Pearse got a dirty deal
We just read in The Herald that CN2 anchorman Bob Pearse had no job with them any longer. They called him after the show and told him he was fired only a year to his retirement. That was dirty. What a shame.
I will miss Bob Pearse and his daughter Christy Knight with the dogs and cats. They were a joy to see always a smile on their faces everywhere you saw them. So CN2 wants a younger man, so they just dump an older man. A man that helped CN2 get started nine years ago. Well, our TV will not be on CN2 any more if that is the way they treat older people, because we are in that group.
Bo and Judy Burgess
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Some vaccines can be tainted
I do not have an anti-vaccine position but rather I'm pro vaccine safety. If vaccines are going to be used, they simply must be used more wisely and cautiously so innocent infants are not sacrificed and killed.
You might not be aware that 6,000 infants die every year in the U.S. alone from vaccines. As if this weren't tragic enough, the manufacturers have the system rigged by previously manipulating the government to provide complete and absolute protection from lawsuits.
They have zero responsibility for any harm, damage or deaths they cause. The only resource in the U.S. is for a parent to claim damages from the Vaccine Compensation Act, which is virtually impossible to collect on. But even with these rigid, nearly impossible restrictions, over $1.5 billion dollars have been paid out to families of children in the U.S. who were injured or killed by vaccines.
So, if you are a parent, you simply must research this issue for yourself and refuse to blindly accept what your pediatrician or other health expert is claiming. There are many resources out there, and one of the best places to start is the National Vaccine Information Center at www.909shot.com.
Dr Steven J. Kamego
Golfer gives hope to regular folks
Two weeks ago, golf fans (and many others who wouldn't necessarily call themselves that) were treated to one of the most exciting U.S. Open matches played in recent years. For many, the outcome may never have been in doubt. Tiger Woods, who will undoubtedly be hailed as the greatest golfer of the 21st century and likely the greatest of all time, won his 14th major championship.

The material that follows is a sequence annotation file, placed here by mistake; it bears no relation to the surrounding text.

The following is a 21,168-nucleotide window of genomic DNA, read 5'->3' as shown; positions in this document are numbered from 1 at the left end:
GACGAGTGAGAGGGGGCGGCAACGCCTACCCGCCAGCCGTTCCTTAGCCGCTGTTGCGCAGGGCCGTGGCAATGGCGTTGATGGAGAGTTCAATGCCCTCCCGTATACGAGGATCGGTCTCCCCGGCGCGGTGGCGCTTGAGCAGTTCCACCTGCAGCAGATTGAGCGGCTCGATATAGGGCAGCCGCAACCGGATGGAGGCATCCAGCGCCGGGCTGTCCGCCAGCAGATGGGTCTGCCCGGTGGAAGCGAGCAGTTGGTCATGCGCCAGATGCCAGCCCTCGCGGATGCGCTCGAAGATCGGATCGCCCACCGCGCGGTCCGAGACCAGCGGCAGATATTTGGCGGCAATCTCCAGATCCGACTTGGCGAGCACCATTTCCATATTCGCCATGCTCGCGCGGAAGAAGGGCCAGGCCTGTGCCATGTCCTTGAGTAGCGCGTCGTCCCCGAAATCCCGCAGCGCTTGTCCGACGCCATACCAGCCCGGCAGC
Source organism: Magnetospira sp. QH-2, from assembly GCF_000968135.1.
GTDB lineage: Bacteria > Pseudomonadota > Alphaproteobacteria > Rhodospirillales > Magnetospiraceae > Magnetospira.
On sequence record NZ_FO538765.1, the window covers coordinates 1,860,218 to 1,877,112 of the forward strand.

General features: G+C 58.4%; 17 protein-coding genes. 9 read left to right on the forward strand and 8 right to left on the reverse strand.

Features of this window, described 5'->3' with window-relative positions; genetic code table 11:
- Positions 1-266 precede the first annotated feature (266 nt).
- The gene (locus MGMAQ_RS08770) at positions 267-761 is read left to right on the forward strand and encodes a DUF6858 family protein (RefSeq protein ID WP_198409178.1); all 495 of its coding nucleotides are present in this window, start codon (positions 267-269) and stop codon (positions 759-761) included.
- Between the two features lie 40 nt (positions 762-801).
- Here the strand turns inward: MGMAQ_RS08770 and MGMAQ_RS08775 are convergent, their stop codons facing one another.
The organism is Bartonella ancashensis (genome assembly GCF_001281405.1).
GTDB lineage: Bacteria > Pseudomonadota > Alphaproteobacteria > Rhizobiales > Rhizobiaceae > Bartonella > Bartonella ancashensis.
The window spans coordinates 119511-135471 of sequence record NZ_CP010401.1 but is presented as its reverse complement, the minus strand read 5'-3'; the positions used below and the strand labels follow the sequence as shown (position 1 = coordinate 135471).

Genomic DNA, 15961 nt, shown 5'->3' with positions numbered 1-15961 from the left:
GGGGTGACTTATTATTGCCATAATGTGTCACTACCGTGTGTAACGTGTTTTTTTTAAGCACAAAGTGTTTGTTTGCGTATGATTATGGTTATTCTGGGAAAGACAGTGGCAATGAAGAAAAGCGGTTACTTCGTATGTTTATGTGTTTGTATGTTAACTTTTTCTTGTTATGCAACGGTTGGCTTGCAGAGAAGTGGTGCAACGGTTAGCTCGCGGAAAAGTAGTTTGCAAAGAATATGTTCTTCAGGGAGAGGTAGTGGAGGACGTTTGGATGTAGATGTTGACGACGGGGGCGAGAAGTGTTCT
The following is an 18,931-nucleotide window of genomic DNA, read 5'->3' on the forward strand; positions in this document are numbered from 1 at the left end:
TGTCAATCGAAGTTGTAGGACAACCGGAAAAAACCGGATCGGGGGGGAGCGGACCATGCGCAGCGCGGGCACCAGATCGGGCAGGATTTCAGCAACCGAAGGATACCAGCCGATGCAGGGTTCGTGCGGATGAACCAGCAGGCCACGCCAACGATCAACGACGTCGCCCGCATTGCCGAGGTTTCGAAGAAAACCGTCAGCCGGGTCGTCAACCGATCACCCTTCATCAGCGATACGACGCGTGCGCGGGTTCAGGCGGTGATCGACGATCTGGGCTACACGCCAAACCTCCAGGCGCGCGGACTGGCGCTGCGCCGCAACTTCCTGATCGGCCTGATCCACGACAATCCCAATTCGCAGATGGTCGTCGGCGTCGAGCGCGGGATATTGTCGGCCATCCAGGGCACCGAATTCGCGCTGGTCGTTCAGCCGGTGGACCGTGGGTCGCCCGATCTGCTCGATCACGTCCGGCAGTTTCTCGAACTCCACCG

Woods battled a painful knee, along with the normally difficult conditions of a U.S. Open championship course. His determination in winning this tournament, over five rounds and one sudden-death playoff hole, is admirable and speaks volumes about his will to win. This is the story that many of us have read over the past several days, but it falls short of being the best story of the weekend. That belongs to Rocco Mediate.
Mediate, a journeyman golfer who hasn't won a PGA tournament in six years, almost didn't make it to the Open. Like many other aspirants, he had to go through a series of qualifying rounds simply to gain admission. At 45 years old, his prime playing days are behind him, and while he may make a very comfortable living on tour for the next several years, his chances of winning a major championship are slim. The fact that he was the man who faced Tiger down over four rounds of regulation play, a playoff round and a sudden-death hole before finally succumbing to the indominable force that is Tiger Woods makes not only a great golf story but also a great story of inspriration.
Perhaps this was just a golf tournament, but occassionally we're treated to an event that by its nature is a positive affirmation that sometimes, with the right heart and the right attitude, we can get to the mountain top, and that if we fall slightly short, then the effort was worthwhile. In a world inundated with the constant negativity of war, economic frustration, natural disaster and, for us here in York County, the simple inability to water our lawns, a story like this needs to be relished. If you consider that, had the ball moved a few slight inches differently at some point during the championship, we might be celebrating our new U.S. Open champion, Rocco Mediate, then it makes you believe that today may be the day we're able to go out and slay a few giants of our own.
Other children deserve their moment
Why all the uproar over graduation? Because it should be dignified service. I think it us absurd that we have to teach other adults how to act! Yes, I have five children nine grandchildren and 10 great-grandchildren. Thank God that I know to dress neatly, sit quietly and congratulate mine after the ceremony. It's only fair that the child next in line has his or her time. It's called consideration for others.